Québec lawmakers on Wednesday approved new zero emission vehicle legislation that obliges automakers selling cars in the Canadian province to offer their customers a minimum number of hybrid, rechargeable and electric models.
Québec, the first Canadian province to pass such legislation, joins 10 American states, including California, that have similar laws designed to grow the supply and sales of plug-in electric vehicles at a time when North American consumer demand is growing for gasoline-powered SUVs and light trucks.
"We just approved one of the toughest laws in North America," said Québec Environment Minister David Heurtel in a statement.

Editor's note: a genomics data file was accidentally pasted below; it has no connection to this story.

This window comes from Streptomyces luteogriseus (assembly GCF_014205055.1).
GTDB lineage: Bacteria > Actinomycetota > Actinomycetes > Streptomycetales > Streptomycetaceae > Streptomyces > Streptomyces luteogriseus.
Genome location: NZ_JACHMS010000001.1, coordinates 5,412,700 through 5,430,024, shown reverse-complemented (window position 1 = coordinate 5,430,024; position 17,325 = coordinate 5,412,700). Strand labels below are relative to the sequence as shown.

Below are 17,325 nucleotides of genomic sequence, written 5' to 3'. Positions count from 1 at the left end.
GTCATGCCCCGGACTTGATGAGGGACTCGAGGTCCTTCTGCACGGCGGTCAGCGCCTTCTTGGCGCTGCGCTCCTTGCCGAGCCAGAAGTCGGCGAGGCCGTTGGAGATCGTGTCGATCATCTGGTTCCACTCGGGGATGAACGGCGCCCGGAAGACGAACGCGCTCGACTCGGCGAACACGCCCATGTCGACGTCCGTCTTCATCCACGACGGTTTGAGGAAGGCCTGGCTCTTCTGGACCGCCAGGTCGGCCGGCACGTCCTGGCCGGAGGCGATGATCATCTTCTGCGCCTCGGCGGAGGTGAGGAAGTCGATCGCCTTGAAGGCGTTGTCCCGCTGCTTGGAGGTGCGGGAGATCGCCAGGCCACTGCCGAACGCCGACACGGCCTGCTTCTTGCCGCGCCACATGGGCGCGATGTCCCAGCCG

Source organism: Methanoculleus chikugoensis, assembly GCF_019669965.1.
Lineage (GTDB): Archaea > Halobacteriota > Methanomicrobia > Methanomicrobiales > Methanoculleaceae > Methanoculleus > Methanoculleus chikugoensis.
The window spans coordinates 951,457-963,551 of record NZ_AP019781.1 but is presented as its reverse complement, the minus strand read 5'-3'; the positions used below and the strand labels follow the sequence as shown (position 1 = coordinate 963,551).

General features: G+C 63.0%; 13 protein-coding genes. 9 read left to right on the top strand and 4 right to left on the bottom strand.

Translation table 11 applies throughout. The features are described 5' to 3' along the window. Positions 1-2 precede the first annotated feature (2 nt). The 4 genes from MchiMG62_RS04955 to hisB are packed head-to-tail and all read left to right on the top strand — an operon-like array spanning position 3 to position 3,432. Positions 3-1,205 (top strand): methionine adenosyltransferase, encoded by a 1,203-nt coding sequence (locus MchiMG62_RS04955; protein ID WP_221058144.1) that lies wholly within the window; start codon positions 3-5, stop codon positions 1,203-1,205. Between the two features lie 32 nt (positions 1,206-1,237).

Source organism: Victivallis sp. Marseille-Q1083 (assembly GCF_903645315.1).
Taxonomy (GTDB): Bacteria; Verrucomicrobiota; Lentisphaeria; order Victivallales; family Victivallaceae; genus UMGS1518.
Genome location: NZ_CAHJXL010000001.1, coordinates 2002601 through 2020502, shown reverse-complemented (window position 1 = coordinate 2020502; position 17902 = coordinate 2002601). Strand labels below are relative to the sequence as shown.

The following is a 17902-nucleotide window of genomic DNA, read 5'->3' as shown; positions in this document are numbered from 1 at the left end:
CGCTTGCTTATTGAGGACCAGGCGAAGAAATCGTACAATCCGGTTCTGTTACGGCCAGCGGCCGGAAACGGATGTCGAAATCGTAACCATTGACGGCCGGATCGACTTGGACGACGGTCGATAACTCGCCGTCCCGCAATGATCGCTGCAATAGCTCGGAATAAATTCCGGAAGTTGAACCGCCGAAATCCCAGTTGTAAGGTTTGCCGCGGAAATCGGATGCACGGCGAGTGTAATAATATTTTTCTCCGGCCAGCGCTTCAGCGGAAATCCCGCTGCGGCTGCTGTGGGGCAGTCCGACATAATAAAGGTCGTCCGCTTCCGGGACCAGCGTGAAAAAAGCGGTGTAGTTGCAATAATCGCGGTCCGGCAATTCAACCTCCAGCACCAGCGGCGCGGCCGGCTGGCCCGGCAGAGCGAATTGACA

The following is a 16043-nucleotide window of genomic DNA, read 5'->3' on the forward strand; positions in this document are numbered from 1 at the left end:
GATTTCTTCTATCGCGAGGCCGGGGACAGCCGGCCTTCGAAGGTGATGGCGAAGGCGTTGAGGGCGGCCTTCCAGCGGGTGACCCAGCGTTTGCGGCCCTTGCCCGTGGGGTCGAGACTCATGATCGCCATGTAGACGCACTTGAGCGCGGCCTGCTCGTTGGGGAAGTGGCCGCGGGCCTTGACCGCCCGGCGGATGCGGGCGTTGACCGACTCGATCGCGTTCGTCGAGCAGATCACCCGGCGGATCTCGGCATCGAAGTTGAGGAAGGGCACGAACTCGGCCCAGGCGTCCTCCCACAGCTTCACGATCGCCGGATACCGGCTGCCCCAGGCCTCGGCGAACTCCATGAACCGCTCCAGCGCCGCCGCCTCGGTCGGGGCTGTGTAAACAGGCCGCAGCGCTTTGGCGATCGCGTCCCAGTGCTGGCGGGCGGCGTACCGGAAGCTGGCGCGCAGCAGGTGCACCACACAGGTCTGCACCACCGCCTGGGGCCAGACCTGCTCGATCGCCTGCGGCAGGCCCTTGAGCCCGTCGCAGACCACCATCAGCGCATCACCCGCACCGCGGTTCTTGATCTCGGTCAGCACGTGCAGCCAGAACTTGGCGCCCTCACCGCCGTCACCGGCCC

Under the new law, 3.5 per cent of the total number of vehicles sold or leased by carmakers in Quebec have to be zero emissions vehicles starting in 2018, with that proportion to rise to 15.5 per cent in 2020, explained Emilie Simard, a spokeswoman for Heurtel. The sales would work through a tradable credit system, she explained.
The system could be favorable to electric vehicle maker Tesla Motors Inc., which would be able to sell its excess credits to other automakers. In California, Tesla has benefited from some automakers' decisions to buy more credits instead of build more cars and has reported more than US$600 million (Cdn $800 million) in environmental credit sales.
Tesla could not immediately be reached for comment.
In addition to the law, Québec already offers buyers an Cdn $8,000 credit to purchase electric cars as part of a plan to bring 100,000 zero emissions vehicles on the road by 2020.